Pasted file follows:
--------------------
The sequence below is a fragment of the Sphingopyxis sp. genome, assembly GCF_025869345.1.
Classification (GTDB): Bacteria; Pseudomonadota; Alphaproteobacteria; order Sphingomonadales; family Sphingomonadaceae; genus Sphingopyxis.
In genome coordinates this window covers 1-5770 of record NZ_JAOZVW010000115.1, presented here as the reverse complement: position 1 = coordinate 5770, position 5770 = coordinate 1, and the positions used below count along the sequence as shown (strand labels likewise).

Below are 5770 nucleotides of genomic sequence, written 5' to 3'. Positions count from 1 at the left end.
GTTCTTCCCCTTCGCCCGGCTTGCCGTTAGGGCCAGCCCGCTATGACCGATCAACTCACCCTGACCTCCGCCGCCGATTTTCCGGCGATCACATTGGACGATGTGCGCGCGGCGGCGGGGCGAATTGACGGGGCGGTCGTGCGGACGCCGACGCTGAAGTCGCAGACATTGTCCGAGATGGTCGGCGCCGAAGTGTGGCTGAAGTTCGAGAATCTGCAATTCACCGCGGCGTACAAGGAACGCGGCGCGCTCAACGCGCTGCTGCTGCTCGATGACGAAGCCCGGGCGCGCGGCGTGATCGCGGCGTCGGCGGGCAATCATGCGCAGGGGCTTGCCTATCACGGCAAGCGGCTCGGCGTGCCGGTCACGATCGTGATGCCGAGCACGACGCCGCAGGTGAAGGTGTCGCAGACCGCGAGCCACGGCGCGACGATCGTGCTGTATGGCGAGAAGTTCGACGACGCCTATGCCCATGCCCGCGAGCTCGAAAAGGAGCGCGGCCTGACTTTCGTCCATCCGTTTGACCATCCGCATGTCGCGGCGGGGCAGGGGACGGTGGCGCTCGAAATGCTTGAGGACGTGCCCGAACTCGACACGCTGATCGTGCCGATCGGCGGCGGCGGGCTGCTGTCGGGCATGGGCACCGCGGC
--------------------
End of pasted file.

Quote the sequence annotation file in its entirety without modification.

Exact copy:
The sequence below is a fragment of the Sphingopyxis sp. genome, assembly GCF_025869345.1.
Classification (GTDB): Bacteria; Pseudomonadota; Alphaproteobacteria; order Sphingomonadales; family Sphingomonadaceae; genus Sphingopyxis.
In genome coordinates this window covers 1-5770 of record NZ_JAOZVW010000115.1, presented here as the reverse complement: position 1 = coordinate 5770, position 5770 = coordinate 1, and the positions used below count along the sequence as shown (strand labels likewise).

Below are 5770 nucleotides of genomic sequence, written 5' to 3'. Positions count from 1 at the left end.
GTTCTTCCCCTTCGCCCGGCTTGCCGTTAGGGCCAGCCCGCTATGACCGATCAACTCACCCTGACCTCCGCCGCCGATTTTCCGGCGATCACATTGGACGATGTGCGCGCGGCGGCGGGGCGAATTGACGGGGCGGTCGTGCGGACGCCGACGCTGAAGTCGCAGACATTGTCCGAGATGGTCGGCGCCGAAGTGTGGCTGAAGTTCGAGAATCTGCAATTCACCGCGGCGTACAAGGAACGCGGCGCGCTCAACGCGCTGCTGCTGCTCGATGACGAAGCCCGGGCGCGCGGCGTGATCGCGGCGTCGGCGGGCAATCATGCGCAGGGGCTTGCCTATCACGGCAAGCGGCTCGGCGTGCCGGTCACGATCGTGATGCCGAGCACGACGCCGCAGGTGAAGGTGTCGCAGACCGCGAGCCACGGCGCGACGATCGTGCTGTATGGCGAGAAGTTCGACGACGCCTATGCCCATGCCCGCGAGCTCGAAAAGGAGCGCGGCCTGACTTTCGTCCATCCGTTTGACCATCCGCATGTCGCGGCGGGGCAGGGGACGGTGGCGCTCGAAATGCTTGAGGACGTGCCCGAACTCGACACGCTGATCGTGCCGATCGGCGGCGGCGGGCTGCTGTCGGGCATGGGCACCGCGGC